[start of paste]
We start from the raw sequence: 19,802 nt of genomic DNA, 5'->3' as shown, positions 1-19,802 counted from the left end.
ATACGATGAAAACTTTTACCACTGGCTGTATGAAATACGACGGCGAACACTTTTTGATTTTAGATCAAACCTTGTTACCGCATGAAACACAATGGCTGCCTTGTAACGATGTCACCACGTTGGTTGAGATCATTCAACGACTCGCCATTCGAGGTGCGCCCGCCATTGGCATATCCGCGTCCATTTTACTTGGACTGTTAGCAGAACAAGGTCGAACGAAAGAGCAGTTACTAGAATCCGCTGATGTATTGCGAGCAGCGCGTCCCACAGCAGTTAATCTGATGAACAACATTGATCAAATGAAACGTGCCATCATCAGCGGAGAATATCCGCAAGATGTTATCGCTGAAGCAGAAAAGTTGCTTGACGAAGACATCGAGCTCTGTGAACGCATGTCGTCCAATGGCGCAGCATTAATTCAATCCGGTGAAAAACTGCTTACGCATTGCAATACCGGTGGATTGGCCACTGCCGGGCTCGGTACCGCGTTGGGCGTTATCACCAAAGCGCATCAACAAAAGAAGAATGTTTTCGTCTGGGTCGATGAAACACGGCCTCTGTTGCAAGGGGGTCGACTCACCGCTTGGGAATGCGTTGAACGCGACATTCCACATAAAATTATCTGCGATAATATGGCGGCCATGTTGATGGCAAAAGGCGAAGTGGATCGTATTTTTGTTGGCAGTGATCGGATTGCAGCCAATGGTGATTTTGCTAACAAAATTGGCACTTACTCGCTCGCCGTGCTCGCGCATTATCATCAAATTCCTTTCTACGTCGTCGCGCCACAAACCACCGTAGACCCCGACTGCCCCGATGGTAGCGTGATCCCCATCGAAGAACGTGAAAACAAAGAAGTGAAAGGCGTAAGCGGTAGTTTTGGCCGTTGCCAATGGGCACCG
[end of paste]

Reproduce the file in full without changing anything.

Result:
We start from the raw sequence: 19,802 nt of genomic DNA, 5'->3' as shown, positions 1-19,802 counted from the left end.
ATACGATGAAAACTTTTACCACTGGCTGTATGAAATACGACGGCGAACACTTTTTGATTTTAGATCAAACCTTGTTACCGCATGAAACACAATGGCTGCCTTGTAACGATGTCACCACGTTGGTTGAGATCATTCAACGACTCGCCATTCGAGGTGCGCCCGCCATTGGCATATCCGCGTCCATTTTACTTGGACTGTTAGCAGAACAAGGTCGAACGAAAGAGCAGTTACTAGAATCCGCTGATGTATTGCGAGCAGCGCGTCCCACAGCAGTTAATCTGATGAACAACATTGATCAAATGAAACGTGCCATCATCAGCGGAGAATATCCGCAAGATGTTATCGCTGAAGCAGAAAAGTTGCTTGACGAAGACATCGAGCTCTGTGAACGCATGTCGTCCAATGGCGCAGCATTAATTCAATCCGGTGAAAAACTGCTTACGCATTGCAATACCGGTGGATTGGCCACTGCCGGGCTCGGTACCGCGTTGGGCGTTATCACCAAAGCGCATCAACAAAAGAAGAATGTTTTCGTCTGGGTCGATGAAACACGGCCTCTGTTGCAAGGGGGTCGACTCACCGCTTGGGAATGCGTTGAACGCGACATTCCACATAAAATTATCTGCGATAATATGGCGGCCATGTTGATGGCAAAAGGCGAAGTGGATCGTATTTTTGTTGGCAGTGATCGGATTGCAGCCAATGGTGATTTTGCTAACAAAATTGGCACTTACTCGCTCGCCGTGCTCGCGCATTATCATCAAATTCCTTTCTACGTCGTCGCGCCACAAACCACCGTAGACCCCGACTGCCCCGATGGTAGCGTGATCCCCATCGAAGAACGTGAAAACAAAGAAGTGAAAGGCGTAAGCGGTAGTTTTGGCCGTTGCCAATGGGCACCG